The government is expected to wait till January for announcing its higher borrowing requirement for the financial year, instead of incorporating it in the second half loan calendar to be issued later in September.
While the markets expect the government to overshoot the borrowing target this year, the decision might send a wrong signal at a time when the economy is facing issues such as a high fiscal deficit and sticky inflation.
The Reserve Bank of India (RBI) and the government will put out a borrowing calendar for the second half of the current financial year in the last week of September. The calendar could well be within the budgeted targets, so as to avoid any nasty surprises to the market as of now.
"The government's borrowing will definitely overshoot in the second half. Some of the oil companies are saying they are losing Rs 6 per litre in their petrol sales. The government is yet to rationalise energy prices," said Rupe Rege, chief economist at Bank of Baroda.
Data released recently showed India's fiscal deficit for the first quarter of current financial year had reached Rs 2.64 lakh crore, more than half the full year target.
The budget aims to contain the deficit to 5.1 per cent of gross domestic product this financial year. Rege added the ballooning burden of fuel and food subsidies in the current year implied the government would not be able to meet its fiscal targets.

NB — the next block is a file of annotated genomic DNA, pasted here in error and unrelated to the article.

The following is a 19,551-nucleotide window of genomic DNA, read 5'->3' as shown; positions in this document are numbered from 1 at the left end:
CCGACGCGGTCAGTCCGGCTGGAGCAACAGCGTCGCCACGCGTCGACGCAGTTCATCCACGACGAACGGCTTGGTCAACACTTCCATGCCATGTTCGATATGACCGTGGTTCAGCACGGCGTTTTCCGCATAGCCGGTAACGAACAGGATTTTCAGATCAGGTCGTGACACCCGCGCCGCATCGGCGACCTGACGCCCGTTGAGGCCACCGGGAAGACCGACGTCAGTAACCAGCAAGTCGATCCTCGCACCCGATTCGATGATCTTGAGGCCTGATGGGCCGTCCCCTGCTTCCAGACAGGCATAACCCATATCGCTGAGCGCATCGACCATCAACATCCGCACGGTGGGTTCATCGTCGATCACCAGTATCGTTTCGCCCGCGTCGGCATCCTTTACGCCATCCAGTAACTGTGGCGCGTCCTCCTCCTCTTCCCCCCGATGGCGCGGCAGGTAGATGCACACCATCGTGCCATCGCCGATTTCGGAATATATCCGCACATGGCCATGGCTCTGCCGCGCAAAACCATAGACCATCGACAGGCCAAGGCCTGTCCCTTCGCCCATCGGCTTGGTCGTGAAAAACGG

The government had planned to front-load this year's borrowing by raising 65 per cent or Rs 3.7 lakh crore in the first half itself. It has room to borrow about Rs 2 lakh crore in the second half if it wants to stick to the budgeted commitment of Rs 5.7 lakh crore of gross borrowing. Last financial year, it had borrowed Rs 2.6 lakh crore in the October-March period.
Typically, government borrowing ends in February each financial year. However, the borrowing auctions had spilled over to the last month of the financial year 2011-12. Also, the government took recourse to Ways and Means Advances and borrowed Rs 73,000 crore (Rs 730 billion) via cash management bills last year.
"There could be some short-term borrowing this year, too, but I do not see it coming in the third quarter," said the head of treasury from a large public sector bank.
Also, RBI has made it clear the government needs to get a grip on its expenditure to reduce the deficits.
"Failure to narrow the twin deficits with appropriate policy action threatens both macroeconomic stability and growth sustainability," it had said in the first quarter monetary policy review.
For the central bank, the government's decision to go for higher than budgeted borrowing will mean more open market operations.
Last year, RBI had to resort to OMOs only in the second half; this year, it has already infused over Rs 80,000 crore (Rs 800 billion) via bond purchases.
"At this juncture, both RBI and the government cannot afford to send yields shooting like last year," said the treasury head of a private bank. The yields on government bonds had shot to nine per cent on the announcement of the second half borrowing plan. Bond yields have largely remained in the 8-8.25 per cent range this year, with help from OMOs.